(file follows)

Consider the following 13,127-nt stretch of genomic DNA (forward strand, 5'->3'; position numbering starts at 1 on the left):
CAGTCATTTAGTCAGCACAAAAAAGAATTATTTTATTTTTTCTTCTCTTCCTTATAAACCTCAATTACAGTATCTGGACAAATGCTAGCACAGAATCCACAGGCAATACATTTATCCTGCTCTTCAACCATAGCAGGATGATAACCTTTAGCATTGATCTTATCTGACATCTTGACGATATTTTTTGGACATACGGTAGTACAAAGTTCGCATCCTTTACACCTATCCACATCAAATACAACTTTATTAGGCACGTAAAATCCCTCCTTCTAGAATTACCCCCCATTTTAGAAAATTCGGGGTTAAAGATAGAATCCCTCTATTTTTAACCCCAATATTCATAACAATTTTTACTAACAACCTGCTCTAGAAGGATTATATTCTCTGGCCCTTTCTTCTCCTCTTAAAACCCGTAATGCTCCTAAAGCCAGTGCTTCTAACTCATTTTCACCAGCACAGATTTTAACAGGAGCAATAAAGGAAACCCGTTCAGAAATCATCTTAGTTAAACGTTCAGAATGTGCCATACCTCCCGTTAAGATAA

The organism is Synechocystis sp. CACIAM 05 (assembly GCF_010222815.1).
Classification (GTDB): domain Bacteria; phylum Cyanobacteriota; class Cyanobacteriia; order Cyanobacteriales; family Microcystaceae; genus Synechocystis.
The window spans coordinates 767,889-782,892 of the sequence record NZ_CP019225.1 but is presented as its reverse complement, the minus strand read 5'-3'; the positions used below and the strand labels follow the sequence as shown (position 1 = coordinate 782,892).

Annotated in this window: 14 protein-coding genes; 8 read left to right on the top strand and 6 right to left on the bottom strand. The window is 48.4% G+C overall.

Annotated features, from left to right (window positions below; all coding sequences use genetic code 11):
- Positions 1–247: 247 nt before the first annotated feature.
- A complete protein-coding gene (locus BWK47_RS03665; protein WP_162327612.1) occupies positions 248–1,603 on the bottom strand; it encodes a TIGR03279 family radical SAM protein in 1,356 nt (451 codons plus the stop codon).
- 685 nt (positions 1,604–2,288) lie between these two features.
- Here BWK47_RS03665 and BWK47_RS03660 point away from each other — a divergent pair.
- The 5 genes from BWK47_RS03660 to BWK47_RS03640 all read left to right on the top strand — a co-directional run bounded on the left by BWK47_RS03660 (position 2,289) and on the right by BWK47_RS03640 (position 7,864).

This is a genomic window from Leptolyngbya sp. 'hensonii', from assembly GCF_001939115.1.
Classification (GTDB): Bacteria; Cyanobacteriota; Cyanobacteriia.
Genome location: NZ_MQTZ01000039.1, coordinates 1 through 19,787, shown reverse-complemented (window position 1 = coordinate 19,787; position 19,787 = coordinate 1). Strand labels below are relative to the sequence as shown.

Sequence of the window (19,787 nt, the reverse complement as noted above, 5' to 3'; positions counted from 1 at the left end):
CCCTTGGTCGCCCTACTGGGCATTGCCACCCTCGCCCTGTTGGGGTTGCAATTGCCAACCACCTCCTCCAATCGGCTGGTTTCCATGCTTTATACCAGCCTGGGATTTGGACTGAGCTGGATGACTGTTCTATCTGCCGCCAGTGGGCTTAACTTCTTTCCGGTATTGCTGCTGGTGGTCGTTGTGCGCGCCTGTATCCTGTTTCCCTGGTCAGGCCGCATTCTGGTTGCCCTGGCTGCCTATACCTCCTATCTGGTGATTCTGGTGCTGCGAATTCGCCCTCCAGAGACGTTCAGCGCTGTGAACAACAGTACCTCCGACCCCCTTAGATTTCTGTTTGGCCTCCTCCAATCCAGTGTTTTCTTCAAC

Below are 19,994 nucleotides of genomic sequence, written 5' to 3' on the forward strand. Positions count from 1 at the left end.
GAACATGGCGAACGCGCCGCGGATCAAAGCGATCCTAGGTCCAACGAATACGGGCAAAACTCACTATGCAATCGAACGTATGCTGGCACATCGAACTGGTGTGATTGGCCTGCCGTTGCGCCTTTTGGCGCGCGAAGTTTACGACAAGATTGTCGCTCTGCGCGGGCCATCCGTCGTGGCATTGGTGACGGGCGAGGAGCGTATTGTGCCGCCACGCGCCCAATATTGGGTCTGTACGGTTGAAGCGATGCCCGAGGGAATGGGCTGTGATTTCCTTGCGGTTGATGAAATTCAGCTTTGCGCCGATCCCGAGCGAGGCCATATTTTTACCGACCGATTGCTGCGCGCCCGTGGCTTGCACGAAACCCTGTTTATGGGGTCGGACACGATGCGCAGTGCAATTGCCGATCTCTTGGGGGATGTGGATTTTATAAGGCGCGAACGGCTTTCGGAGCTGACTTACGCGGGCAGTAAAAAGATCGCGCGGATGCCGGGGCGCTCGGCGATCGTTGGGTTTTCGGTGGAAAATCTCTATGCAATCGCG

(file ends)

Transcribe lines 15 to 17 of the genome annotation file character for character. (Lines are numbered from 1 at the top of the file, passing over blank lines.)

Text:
Genome location: NZ_MQTZ01000039.1, coordinates 1 through 19,787, shown reverse-complemented (window position 1 = coordinate 19,787; position 19,787 = coordinate 1). Strand labels below are relative to the sequence as shown.

Sequence of the window (19,787 nt, the reverse complement as noted above, 5' to 3'; positions counted from 1 at the left end):
CCCTTGGTCGCCCTACTGGGCATTGCCACCCTCGCCCTGTTGGGGTTGCAATTGCCAACCACCTCCTCCAATCGGCTGGTTTCCATGCTTTATACCAGCCTGGGATTTGGACTGAGCTGGATGACTGTTCTATCTGCCGCCAGTGGGCTTAACTTCTTTCCGGTATTGCTGCTGGTGGTCGTTGTGCGCGCCTGTATCCTGTTTCCCTGGTCAGGCCGCATTCTGGTTGCCCTGGCTGCCTATACCTCCTATCTGGTGATTCTGGTGCTGCGAATTCGCCCTCCAGAGACGTTCAGCGCTGTGAACAACAGTACCTCCGACCCCCTTAGATTTCTGTTTGGCCTCCTCCAATCCAGTGTTTTCTTCAAC